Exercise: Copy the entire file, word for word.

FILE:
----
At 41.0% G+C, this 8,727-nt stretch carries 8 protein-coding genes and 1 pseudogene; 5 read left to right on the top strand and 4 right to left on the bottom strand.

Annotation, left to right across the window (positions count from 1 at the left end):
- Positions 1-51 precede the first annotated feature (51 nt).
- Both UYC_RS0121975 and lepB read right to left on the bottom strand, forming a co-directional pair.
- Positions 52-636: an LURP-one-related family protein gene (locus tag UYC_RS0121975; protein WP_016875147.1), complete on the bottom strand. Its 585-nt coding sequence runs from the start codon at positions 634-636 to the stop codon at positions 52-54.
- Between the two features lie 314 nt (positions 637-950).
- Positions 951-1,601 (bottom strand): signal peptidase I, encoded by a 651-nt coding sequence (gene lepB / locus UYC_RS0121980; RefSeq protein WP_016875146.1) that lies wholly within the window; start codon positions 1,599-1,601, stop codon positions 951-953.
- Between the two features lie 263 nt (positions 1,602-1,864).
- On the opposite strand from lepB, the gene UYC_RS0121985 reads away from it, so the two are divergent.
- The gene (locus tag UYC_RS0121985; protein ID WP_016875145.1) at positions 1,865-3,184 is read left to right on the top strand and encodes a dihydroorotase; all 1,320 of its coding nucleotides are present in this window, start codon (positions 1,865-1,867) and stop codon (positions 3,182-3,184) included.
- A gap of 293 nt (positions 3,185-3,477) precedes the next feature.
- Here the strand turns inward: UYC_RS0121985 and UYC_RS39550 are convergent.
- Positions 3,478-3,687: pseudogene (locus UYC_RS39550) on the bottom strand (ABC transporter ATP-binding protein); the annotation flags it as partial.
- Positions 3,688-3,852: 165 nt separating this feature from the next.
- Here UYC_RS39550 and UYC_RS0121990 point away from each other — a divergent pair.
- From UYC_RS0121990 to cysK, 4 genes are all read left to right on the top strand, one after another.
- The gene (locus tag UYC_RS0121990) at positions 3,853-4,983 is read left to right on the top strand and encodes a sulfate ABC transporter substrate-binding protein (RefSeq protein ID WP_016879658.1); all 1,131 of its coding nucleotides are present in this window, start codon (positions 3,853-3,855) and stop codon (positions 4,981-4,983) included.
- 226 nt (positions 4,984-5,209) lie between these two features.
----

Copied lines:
At 41.0% G+C, this 8,727-nt stretch carries 8 protein-coding genes and 1 pseudogene; 5 read left to right on the top strand and 4 right to left on the bottom strand.

Annotation, left to right across the window (positions count from 1 at the left end):
- Positions 1-51 precede the first annotated feature (51 nt).
- Both UYC_RS0121975 and lepB read right to left on the bottom strand, forming a co-directional pair.
- Positions 52-636: an LURP-one-related family protein gene (locus tag UYC_RS0121975; protein WP_016875147.1), complete on the bottom strand. Its 585-nt coding sequence runs from the start codon at positions 634-636 to the stop codon at positions 52-54.
- Between the two features lie 314 nt (positions 637-950).
- Positions 951-1,601 (bottom strand): signal peptidase I, encoded by a 651-nt coding sequence (gene lepB / locus UYC_RS0121980; RefSeq protein WP_016875146.1) that lies wholly within the window; start codon positions 1,599-1,601, stop codon positions 951-953.
- Between the two features lie 263 nt (positions 1,602-1,864).
- On the opposite strand from lepB, the gene UYC_RS0121985 reads away from it, so the two are divergent.
- The gene (locus tag UYC_RS0121985; protein ID WP_016875145.1) at positions 1,865-3,184 is read left to right on the top strand and encodes a dihydroorotase; all 1,320 of its coding nucleotides are present in this window, start codon (positions 1,865-1,867) and stop codon (positions 3,182-3,184) included.
- A gap of 293 nt (positions 3,185-3,477) precedes the next feature.
- Here the strand turns inward: UYC_RS0121985 and UYC_RS39550 are convergent.
- Positions 3,478-3,687: pseudogene (locus UYC_RS39550) on the bottom strand (ABC transporter ATP-binding protein); the annotation flags it as partial.
- Positions 3,688-3,852: 165 nt separating this feature from the next.
- Here UYC_RS39550 and UYC_RS0121990 point away from each other — a divergent pair.
- From UYC_RS0121990 to cysK, 4 genes are all read left to right on the top strand, one after another.
- The gene (locus tag UYC_RS0121990) at positions 3,853-4,983 is read left to right on the top strand and encodes a sulfate ABC transporter substrate-binding protein (RefSeq protein ID WP_016879658.1); all 1,131 of its coding nucleotides are present in this window, start codon (positions 3,853-3,855) and stop codon (positions 4,981-4,983) included.
- 226 nt (positions 4,984-5,209) lie between these two features.